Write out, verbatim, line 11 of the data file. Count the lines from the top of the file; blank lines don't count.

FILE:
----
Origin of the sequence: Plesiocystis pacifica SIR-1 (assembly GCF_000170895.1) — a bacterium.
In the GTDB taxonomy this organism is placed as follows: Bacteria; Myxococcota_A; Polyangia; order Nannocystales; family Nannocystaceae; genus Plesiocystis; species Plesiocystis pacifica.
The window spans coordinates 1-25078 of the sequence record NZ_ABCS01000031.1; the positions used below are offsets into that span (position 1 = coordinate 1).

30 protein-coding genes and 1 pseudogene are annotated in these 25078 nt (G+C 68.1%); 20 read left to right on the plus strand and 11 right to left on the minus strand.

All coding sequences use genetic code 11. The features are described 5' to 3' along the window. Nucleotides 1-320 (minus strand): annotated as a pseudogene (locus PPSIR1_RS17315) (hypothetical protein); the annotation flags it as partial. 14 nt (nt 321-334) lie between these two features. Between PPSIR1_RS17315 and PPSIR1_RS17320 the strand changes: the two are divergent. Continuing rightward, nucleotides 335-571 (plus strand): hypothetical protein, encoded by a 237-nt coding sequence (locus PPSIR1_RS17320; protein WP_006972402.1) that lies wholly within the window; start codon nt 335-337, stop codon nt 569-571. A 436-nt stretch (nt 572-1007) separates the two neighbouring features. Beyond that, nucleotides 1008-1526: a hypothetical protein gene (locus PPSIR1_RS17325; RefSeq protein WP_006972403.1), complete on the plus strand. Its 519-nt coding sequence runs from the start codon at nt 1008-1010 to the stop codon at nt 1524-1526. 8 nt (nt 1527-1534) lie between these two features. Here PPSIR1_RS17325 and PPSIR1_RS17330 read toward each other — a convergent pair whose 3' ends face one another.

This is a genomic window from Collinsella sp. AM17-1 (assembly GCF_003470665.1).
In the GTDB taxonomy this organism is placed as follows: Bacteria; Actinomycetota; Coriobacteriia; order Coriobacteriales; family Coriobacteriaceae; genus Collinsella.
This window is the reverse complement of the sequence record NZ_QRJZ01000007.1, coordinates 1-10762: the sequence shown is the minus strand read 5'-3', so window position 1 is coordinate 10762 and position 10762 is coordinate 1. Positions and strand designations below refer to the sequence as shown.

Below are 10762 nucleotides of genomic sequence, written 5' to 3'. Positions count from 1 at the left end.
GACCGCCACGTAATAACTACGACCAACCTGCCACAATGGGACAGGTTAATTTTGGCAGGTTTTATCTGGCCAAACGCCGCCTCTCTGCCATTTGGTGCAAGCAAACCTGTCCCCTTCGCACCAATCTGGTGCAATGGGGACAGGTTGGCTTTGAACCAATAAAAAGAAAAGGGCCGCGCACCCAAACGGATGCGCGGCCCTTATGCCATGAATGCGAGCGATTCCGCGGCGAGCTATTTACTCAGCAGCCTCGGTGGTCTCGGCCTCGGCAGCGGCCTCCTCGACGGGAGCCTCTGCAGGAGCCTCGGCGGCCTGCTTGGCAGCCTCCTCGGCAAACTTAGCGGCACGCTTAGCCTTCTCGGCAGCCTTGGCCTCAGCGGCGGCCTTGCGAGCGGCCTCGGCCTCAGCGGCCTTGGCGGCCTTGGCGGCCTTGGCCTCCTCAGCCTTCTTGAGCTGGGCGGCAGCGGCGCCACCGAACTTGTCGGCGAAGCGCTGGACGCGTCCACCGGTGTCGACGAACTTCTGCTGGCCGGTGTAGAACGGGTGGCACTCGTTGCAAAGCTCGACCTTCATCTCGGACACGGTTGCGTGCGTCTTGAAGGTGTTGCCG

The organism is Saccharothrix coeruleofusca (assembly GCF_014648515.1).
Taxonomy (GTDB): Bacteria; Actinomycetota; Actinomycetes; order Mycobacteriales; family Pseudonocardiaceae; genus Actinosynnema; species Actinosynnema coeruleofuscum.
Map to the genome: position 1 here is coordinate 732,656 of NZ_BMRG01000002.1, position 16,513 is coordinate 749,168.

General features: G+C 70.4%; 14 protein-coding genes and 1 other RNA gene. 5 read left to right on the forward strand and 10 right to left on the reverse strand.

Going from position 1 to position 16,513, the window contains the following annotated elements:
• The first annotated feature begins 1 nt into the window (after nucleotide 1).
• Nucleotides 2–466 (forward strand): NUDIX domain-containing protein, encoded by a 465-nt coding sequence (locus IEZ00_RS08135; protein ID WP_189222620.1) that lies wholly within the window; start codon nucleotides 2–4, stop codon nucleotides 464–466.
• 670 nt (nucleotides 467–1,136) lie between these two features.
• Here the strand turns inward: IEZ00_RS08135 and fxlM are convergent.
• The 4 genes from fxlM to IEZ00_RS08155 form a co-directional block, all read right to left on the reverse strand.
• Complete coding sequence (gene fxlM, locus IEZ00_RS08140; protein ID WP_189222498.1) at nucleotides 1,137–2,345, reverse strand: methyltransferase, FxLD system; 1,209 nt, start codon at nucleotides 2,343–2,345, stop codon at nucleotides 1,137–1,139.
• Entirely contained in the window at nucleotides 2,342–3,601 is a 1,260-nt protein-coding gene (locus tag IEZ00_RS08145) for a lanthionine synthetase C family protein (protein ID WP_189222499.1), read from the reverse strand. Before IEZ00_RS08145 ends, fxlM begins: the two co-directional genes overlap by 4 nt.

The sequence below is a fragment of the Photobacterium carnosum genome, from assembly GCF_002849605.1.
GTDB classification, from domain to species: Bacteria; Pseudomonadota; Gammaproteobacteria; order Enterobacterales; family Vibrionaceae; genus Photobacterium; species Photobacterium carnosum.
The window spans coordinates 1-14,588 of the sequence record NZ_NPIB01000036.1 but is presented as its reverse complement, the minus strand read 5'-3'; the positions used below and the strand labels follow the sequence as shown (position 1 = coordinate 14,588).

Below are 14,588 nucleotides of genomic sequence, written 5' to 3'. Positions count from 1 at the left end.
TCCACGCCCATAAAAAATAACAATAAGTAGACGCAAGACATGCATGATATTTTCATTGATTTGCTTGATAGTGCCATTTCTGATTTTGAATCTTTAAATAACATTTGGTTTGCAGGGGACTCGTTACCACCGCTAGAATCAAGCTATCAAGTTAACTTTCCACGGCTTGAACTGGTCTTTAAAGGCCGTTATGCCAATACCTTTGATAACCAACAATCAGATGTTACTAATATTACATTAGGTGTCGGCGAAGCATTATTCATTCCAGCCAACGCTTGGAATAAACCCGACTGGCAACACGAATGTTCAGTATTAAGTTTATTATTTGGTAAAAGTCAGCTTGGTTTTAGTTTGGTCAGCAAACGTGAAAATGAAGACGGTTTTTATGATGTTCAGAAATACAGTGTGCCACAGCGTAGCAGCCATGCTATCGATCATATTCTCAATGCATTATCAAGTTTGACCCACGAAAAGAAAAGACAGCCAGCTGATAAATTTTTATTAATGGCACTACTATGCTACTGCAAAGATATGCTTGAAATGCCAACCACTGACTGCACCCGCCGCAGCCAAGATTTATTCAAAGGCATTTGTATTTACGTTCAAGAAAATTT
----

The organism is Saccharothrix coeruleofusca (assembly GCF_014648515.1).